Paul Salzman (La Trobe), Editing early modern women: Alexander Dyce's Specimens of British Poetesses (1825) More...
Starts: May 3, 2016 5:00:00 PM
Specimens of Poetesses
Tuesday 3rd May 2016, 5 - 7pm
Location: Foster Court 307
Paul Salzman (La Trobe), Editing early modern women: Alexander Dyce's Specimens of British Poetesses (1825)
In 1825 Alexander Dyce published a remarkable anthology of poetry by women writers from Juliana Berners to L. E. Landon. The forty or so writers in the collection who wrote prior to the mid eighteenth century form an impressively varied collection. In this paper I examine the sources Dyce used and the reasoning behind the anthology as a whole. Dyce’s volume not only exemplifies the remarkably catholic taste of a nineteenth century editor, but it also serves as a paradigm for how the transmission of texts by early modern women continued into the nineteenth century, and intersected with something of a golden age for the editing of Renaissance literature in general. The anthology can as well be seen as an intervention in the way that contemporary women’s poetry was being read during Romanticism and its aftermath. I will consider how significant this selection of women’s poetry was for Dyce’s other editorial activities, and how his volume related to other nineteenth-century editorial projects.
The Centre's First Edited Volume
Edited by Professor Helen Hackett, a collection of essays on the theme of early modern exchanges has just been published by Ashgate. See advert...
Early Modern Exchanges: Methods, Histories, Cultures
Code: ARTFGE01A and ARTFGE01B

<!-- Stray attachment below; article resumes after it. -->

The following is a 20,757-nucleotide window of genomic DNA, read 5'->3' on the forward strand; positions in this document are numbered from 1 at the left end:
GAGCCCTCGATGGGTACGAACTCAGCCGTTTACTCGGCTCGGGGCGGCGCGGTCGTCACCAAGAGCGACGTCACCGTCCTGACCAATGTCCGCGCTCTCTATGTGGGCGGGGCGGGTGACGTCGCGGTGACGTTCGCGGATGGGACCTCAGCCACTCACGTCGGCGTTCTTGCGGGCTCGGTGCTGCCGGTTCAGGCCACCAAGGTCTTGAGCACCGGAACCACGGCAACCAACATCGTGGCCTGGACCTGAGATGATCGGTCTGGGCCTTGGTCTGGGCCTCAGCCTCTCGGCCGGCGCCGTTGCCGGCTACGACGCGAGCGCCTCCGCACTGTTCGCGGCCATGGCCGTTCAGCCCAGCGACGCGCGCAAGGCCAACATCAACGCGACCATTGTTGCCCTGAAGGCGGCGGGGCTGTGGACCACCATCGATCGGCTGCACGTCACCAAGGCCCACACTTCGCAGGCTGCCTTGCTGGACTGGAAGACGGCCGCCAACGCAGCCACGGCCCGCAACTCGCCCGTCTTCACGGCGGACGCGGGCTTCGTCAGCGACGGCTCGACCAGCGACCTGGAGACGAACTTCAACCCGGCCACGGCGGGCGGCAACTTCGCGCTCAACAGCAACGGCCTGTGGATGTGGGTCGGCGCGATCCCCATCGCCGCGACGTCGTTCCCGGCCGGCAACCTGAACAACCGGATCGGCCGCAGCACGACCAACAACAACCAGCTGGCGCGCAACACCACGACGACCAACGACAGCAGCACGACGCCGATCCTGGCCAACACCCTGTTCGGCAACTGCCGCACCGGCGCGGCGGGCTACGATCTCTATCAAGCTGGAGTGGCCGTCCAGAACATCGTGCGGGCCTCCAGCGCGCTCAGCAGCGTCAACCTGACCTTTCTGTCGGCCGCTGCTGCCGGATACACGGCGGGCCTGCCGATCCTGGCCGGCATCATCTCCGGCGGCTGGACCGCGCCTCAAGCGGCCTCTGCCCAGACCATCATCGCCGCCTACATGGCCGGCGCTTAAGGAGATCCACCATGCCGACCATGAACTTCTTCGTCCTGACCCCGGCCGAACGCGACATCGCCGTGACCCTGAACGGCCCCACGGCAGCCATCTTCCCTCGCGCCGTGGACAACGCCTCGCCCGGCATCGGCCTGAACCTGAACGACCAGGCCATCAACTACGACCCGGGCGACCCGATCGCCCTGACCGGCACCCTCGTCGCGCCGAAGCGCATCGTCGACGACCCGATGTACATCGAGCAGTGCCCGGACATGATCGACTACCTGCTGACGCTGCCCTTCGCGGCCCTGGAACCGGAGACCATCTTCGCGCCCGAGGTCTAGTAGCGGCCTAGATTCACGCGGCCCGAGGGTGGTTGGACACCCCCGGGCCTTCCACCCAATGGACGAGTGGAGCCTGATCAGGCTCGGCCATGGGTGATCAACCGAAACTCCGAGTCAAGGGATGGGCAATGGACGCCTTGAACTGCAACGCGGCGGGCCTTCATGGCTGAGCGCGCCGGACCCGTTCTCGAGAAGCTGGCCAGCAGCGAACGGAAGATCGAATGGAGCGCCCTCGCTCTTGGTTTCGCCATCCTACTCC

Value: 15 credits each (30 in total)
Tutor: Taught by a variety of tutors (changes year on year)
Time & Location: Fridays 2-4pm (to be confirmed), room to be confirmed
ARTFGE01A: The first term is devoted to deepening students' understanding of this crucial period and enhancing their research skills, developing critical, conceptual and historiographical awareness, alongside paleography, bibliography and book history skills. This will enhance students' ability to work with early modern images, material culture and historical sources.
ARTFGE01B: In the second term students examine a variety of early modern European literatures, histories and cultures and think about the range and diversity of approaches, methodologies and subjects crucial to an understanding of the early modern world.
Assessment: The first term (ARTFGE01A) is
assessed through a 4000 word annotated bibliography / literature review
defining a subject area that will become the focus of the dissertation.
The second term (ARTFGE01B) is assessed by one 4000 word essay.